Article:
Slimed: Nick’s History – Part 2

“What’s the point of being safe? Let’s be raw…We hoped our irreverence and the voice we were speaking in would inspire kids.” – Will McRobb, “The smartest guy in the room at Nickelodeon”

And inspire they did. As promised last week, we’re going to dive back into Slimed! An Oral History of Nickelodeon’s Golden Age, a fun book that tells the story of the network’s heyday.

So, why was 80s-90s Nick so great? At the time, it was edgy and different. All of the shows were completely different from one another, and sometimes they had little-to-no budget to make it all work. It wasn’t pretty sets and people; it was real kids doing real things. Kids played and competed in healthy ways, got dirty outside, made fools of themselves – and it was good.

Back then, Nick’s mission was to be “the network for kids”, and they succeeded by raising a generation of people who love cartoons and still have a great sense of humor (well, most of us). It wasn’t politically correct, and it wasn’t afraid to address real-world issues. If you ask anyone who grew up in the 90s if they had a favorite Nick show, they’ll say yes. They’ll probably list a few. In fact, I own all available seasons of Are You Afraid of the Dark, Salute Your Shorts, Hey Dude, and Clarissa Explains It All.

Here are a few more highlights from the book:

  • Characters – I found it interesting that certain actors are very different from the characters they played on the show. For example, Joe O’Conner and Elizabeth Hess, who played Clarissa’s parents. O’Conner played a very laid-back dad, whereas Hess played the more rigid, health-conscience mom. Their interviews showed that O’Conner was kind of uptight, and Hess supported Melissa Joan Heart and her controversial career decisions.
  • Child Actors – We hear so much about child/teen actors cracking from the celebrity-status pressure. I was relieved to read that most of these stars turned out well. Many of them have families and normal lives, and some continued their acting career and stayed in the business. There are a few that seemed to struggle, but that’s life, and considering how big Nick was in the 90s, it’s nice to know stardom didn’t ruin their lives.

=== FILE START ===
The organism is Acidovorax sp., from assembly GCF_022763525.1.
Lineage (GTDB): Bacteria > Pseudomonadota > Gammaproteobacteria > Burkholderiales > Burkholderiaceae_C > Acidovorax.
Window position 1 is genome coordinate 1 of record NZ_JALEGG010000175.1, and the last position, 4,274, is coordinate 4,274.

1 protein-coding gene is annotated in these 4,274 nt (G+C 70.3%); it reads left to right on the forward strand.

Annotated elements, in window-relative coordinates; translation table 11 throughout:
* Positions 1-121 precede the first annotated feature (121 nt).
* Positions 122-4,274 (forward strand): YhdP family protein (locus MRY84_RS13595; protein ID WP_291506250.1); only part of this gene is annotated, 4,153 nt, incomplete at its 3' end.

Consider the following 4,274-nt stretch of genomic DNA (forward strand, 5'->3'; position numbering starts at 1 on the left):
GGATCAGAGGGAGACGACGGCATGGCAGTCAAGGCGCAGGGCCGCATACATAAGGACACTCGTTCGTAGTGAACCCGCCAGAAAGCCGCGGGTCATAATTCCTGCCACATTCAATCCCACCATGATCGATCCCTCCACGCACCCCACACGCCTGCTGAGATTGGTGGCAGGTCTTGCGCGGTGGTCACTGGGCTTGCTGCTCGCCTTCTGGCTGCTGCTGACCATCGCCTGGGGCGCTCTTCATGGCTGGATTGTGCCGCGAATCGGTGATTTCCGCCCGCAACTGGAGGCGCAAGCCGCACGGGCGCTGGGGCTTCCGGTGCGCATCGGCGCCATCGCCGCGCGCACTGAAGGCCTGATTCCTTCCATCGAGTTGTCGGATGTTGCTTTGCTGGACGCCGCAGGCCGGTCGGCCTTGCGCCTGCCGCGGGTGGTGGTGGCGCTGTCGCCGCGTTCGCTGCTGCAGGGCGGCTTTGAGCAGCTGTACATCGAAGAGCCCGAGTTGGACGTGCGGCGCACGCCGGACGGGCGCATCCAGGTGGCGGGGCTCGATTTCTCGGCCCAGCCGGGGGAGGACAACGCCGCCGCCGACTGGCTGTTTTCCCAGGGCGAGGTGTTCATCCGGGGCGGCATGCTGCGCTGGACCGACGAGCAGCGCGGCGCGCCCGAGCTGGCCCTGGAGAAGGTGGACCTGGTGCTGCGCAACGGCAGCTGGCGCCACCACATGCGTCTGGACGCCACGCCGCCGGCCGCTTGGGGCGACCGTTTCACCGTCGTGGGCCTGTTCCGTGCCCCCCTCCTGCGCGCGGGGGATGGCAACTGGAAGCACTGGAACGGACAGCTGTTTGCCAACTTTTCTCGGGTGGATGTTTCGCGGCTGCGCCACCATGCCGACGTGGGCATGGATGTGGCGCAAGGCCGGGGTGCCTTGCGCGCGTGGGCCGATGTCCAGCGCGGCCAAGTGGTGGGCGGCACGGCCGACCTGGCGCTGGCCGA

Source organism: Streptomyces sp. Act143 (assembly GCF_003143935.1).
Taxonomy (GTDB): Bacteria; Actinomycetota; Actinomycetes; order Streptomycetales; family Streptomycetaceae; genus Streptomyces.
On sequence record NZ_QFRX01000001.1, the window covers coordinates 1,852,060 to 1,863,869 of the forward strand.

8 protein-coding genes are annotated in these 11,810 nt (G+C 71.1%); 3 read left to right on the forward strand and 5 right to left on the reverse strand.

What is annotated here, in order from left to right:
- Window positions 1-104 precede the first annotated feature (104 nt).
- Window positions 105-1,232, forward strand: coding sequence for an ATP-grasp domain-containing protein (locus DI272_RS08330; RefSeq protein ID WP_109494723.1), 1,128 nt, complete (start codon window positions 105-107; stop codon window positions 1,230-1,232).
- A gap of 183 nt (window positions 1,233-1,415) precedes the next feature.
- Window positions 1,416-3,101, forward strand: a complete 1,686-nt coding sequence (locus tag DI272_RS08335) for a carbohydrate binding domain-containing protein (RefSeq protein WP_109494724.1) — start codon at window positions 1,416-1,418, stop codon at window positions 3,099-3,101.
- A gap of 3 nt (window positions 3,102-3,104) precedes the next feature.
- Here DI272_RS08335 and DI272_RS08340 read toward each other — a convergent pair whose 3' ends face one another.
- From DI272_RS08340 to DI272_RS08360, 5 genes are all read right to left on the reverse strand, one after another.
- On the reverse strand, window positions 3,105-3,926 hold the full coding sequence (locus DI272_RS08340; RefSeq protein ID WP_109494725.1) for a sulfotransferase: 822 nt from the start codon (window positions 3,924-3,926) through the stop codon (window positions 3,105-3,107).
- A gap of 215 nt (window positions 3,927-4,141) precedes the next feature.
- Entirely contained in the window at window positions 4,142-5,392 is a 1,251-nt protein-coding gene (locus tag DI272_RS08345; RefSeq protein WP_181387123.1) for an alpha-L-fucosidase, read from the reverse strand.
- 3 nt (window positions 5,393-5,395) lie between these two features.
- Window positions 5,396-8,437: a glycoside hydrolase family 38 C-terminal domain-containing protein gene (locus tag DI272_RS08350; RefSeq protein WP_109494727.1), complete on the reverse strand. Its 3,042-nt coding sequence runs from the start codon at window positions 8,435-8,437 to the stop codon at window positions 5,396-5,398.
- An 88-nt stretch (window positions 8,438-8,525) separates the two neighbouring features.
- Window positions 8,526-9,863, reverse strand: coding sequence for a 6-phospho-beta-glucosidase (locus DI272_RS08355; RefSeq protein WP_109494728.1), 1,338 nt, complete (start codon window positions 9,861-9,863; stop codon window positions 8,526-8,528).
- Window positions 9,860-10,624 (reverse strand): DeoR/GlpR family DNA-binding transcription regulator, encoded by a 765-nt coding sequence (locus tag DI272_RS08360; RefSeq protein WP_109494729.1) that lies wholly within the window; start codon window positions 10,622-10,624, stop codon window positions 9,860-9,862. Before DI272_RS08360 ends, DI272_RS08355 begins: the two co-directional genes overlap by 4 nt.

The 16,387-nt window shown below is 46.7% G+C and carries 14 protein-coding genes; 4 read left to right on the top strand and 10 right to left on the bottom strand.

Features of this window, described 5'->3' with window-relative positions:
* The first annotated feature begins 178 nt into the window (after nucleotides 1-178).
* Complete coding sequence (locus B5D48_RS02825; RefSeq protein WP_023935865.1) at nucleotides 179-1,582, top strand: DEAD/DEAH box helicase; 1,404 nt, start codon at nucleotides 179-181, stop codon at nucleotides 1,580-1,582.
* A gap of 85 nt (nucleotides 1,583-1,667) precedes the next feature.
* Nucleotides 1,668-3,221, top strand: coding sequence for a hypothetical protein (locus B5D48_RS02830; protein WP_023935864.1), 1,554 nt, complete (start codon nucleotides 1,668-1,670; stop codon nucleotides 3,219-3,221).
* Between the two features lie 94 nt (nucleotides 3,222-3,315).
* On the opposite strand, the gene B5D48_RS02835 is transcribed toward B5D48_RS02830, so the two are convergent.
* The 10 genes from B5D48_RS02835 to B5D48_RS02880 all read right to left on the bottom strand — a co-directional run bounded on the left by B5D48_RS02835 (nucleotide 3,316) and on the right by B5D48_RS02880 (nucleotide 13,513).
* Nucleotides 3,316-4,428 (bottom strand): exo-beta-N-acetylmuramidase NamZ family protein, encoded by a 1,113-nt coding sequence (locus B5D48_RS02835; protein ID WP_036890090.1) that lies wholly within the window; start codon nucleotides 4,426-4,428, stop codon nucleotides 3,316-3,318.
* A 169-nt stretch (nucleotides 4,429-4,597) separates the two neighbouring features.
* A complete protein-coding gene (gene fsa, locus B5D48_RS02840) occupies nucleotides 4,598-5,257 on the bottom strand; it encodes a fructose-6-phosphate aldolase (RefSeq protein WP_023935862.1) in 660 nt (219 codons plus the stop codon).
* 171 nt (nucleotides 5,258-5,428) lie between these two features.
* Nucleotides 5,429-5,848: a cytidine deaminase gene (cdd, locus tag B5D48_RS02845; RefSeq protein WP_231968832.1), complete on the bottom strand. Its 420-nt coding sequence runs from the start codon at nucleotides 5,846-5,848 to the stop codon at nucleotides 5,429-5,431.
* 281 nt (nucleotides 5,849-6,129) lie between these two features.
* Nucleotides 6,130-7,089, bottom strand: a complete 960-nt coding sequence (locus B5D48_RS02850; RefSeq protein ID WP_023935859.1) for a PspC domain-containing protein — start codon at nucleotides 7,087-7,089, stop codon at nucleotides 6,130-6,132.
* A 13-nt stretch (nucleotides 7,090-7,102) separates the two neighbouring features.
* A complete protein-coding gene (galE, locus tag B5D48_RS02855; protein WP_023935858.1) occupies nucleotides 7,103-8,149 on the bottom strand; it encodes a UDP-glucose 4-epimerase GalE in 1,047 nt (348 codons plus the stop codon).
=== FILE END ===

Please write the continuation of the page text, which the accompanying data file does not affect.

• Doug – I’ve always wondered why Doug moved to Disney, and the book tells the story. The show wasn’t the same; it was almost too cutesy and lost what little edge Doug had (compared to other Nick cartoons). I didn’t continue to watch it, and if I wanted Disney, I’d pop in a movie. Nick knew how to do cartoons.
  • Ren and Stimpy – Did you know the creator was kicked off his own show? I’m not telling the full story – because you’ll want to read the book – but it involved money, censorship issues, and a controversial episode called Man’s Best Friend, which was banned. The episode is now available on DVD, and after doing some digging, I don’t see the big deal. There are way worse things on now in content and quality.

I hope you’ve enjoyed the review and check out the book. It’s worth the read!

I also want to send out a special shout-out to the author Mathew Klickstein who messaged us this week and thanked us for our review. It helped restore my faith that some people are just so cool. Happy reading!

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